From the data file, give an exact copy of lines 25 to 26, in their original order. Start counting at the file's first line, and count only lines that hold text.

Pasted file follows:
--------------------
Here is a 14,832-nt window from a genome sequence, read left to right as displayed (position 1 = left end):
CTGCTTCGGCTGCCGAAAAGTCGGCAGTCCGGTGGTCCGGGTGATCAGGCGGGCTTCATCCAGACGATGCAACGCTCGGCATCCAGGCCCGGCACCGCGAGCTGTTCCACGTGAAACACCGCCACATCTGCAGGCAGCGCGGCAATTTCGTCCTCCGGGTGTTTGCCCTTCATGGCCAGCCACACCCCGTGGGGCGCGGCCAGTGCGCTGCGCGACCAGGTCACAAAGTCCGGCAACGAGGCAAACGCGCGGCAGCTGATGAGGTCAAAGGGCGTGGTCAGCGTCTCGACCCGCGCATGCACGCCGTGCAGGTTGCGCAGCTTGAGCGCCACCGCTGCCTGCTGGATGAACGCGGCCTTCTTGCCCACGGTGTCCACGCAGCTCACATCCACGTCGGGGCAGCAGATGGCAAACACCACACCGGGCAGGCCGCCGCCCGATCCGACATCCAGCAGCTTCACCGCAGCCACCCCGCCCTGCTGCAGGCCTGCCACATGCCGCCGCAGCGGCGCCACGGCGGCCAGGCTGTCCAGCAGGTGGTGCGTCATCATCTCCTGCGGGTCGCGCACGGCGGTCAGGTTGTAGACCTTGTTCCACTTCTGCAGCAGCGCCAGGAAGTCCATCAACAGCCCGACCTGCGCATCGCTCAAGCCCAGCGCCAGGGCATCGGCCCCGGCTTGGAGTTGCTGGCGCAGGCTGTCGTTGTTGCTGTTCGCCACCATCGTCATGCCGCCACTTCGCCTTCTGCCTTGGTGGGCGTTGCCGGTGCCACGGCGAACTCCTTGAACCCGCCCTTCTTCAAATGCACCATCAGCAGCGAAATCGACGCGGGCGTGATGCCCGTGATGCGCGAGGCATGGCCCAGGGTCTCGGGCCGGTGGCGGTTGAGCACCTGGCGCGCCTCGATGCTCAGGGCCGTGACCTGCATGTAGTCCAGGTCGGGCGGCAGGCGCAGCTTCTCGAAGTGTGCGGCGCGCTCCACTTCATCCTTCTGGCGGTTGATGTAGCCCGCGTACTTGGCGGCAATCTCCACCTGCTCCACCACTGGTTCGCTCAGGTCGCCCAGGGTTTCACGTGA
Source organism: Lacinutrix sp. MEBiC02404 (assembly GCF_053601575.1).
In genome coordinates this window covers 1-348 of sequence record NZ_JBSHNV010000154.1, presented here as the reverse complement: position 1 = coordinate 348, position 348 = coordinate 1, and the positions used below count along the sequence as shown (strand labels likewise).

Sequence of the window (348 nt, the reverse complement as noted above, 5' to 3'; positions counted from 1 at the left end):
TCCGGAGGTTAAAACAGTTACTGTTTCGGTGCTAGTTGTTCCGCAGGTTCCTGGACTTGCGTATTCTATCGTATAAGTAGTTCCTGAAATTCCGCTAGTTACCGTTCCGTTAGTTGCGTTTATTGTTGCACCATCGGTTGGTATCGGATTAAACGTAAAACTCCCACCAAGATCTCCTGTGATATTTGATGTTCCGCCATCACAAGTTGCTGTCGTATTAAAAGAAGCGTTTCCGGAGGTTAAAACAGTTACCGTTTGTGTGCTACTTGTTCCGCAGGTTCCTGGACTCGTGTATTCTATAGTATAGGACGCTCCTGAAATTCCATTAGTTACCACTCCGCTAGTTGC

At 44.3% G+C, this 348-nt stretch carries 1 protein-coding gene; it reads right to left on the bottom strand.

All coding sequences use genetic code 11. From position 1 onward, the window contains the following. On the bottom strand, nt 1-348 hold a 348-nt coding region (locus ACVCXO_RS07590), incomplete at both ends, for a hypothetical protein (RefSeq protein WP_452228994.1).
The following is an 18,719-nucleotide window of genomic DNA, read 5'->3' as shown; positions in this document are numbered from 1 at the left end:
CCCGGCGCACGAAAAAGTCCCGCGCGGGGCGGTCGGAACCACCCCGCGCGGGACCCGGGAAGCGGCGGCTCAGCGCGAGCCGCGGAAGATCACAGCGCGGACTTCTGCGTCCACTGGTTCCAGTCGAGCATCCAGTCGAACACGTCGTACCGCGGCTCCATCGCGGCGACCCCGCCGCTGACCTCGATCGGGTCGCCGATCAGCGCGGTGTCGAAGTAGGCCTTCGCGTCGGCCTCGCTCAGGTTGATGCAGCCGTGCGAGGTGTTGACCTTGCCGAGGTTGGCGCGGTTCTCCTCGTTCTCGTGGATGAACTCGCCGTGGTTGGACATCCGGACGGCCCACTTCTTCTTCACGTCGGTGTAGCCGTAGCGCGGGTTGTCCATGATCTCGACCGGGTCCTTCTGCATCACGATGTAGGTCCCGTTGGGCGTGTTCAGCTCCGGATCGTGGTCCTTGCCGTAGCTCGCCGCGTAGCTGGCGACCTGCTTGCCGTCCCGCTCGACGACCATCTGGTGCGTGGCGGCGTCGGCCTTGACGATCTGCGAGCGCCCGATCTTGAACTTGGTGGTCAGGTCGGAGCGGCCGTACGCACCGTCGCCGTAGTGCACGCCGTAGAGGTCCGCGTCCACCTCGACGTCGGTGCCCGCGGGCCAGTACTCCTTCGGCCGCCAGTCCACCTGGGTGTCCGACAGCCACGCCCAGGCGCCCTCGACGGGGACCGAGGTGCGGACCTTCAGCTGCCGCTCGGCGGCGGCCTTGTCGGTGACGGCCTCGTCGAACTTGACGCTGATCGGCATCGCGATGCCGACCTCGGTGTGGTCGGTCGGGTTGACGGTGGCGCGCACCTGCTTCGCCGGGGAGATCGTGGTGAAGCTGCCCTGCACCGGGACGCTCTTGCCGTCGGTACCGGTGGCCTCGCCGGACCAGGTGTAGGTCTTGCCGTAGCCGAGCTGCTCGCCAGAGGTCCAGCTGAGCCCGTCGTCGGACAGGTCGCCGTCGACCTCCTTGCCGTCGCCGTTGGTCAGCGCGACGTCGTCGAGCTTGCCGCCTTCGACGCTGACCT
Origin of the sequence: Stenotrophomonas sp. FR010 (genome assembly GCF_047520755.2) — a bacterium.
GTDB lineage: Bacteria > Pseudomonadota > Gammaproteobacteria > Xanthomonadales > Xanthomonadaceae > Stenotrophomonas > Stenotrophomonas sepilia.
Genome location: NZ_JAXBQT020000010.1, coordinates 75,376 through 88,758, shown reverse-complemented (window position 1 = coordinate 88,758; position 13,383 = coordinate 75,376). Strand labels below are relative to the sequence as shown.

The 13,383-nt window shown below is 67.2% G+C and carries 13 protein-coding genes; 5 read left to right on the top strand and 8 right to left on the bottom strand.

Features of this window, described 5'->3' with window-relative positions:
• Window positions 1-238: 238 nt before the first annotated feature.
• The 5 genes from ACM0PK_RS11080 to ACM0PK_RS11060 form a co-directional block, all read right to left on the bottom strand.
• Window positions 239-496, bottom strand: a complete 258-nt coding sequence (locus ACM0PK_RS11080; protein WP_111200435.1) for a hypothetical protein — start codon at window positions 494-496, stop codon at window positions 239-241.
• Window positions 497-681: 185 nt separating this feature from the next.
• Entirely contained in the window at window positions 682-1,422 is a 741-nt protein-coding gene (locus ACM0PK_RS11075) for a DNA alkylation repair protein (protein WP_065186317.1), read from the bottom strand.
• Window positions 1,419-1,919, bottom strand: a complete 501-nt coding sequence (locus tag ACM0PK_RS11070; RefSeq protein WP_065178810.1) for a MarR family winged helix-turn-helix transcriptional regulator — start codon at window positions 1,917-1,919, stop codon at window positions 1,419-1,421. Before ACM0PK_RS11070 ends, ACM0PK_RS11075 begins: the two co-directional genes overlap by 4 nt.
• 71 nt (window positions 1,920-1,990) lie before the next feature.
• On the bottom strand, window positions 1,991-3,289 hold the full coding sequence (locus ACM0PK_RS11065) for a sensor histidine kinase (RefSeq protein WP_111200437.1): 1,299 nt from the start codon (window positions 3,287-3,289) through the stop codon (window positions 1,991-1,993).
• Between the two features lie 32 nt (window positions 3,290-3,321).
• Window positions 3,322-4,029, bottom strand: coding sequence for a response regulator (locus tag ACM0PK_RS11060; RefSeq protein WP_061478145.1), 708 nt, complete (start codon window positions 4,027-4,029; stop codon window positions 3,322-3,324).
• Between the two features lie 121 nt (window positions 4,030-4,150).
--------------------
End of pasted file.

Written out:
• Window positions 3,322-4,029, bottom strand: coding sequence for a response regulator (locus tag ACM0PK_RS11060; RefSeq protein WP_061478145.1), 708 nt, complete (start codon window positions 4,027-4,029; stop codon window positions 3,322-3,324).
• Between the two features lie 121 nt (window positions 4,030-4,150).